Sometimes we do things just because we think we’re supposed to. Getting a college education can definitely fall into this category. Thirty years ago, sending a kid off to a college campus to “find herself” in the “college experience” did not cost what it does today in tuition or opportunity costs.
Things are changing. For one, the job market is becoming much more specialized so a general degree with mediocre grades gets very little traction. I would argue there are many kids sleep-walking through college who would be better off on a different path. We have a local employer who is desperately seeking out high school graduates interested in learning how to program and maintain industrial robots. Four years later, the same kid will have highly marketable skills, a VERY nice income, and money socked away in his retirement plan.
Bottom line: we need to ask our children why they want to go to college, and they need to verbalize a desire with sound reasoning in order to justify current costs. The price is around $150,000 all in for four years away at school. $150,000 can pay off a mortgage, help fund retirement, or heck, maybe buy two really nice BMW’s. There are some creative alternatives to a college education popping up.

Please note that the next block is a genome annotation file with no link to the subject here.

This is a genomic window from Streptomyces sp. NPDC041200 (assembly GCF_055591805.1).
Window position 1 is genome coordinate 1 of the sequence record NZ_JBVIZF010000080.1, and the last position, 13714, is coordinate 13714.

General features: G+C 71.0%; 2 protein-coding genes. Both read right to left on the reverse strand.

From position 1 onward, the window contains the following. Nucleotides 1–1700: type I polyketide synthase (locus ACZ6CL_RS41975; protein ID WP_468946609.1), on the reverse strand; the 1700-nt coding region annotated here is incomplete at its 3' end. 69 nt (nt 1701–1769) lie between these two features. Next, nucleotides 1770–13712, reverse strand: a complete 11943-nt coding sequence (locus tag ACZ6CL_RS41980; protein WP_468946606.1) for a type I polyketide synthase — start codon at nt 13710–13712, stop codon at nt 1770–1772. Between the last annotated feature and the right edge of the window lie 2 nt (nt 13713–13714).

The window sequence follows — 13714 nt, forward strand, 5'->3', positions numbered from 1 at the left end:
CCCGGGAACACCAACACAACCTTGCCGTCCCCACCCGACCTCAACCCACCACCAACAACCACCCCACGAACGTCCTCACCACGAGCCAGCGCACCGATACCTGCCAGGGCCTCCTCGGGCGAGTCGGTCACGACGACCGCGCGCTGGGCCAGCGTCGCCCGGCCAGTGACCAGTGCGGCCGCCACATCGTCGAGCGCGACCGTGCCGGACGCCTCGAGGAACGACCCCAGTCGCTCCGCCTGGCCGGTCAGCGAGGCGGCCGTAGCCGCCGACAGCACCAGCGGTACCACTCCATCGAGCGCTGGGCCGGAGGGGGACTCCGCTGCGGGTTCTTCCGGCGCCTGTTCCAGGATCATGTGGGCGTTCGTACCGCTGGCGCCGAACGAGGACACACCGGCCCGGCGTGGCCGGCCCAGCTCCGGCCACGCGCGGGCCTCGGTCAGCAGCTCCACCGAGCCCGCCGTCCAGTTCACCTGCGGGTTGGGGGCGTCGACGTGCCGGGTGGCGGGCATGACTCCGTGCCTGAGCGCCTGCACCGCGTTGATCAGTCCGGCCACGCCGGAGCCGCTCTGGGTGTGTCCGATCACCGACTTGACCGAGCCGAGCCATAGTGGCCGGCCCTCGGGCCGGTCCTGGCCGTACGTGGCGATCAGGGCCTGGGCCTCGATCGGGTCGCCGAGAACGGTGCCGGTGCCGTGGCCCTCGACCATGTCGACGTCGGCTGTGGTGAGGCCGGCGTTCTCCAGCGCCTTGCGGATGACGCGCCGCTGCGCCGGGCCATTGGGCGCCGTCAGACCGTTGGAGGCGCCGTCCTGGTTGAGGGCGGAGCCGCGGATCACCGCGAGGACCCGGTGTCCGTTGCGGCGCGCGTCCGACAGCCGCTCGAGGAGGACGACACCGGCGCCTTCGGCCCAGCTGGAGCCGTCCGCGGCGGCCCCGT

Quick final note: Michael Dell was one year ahead of me at the University of Texas. College was not his thing so he dropped out to assemble and sell computers. By the time I graduated, Dell Inc. was a listed public company on the NASDAQ. He had a great idea but more importantly, his timing was perfect. The opportunity costs Michael would have paid for finishing his college career just because “that’s what you’re supposed to do” are staggering.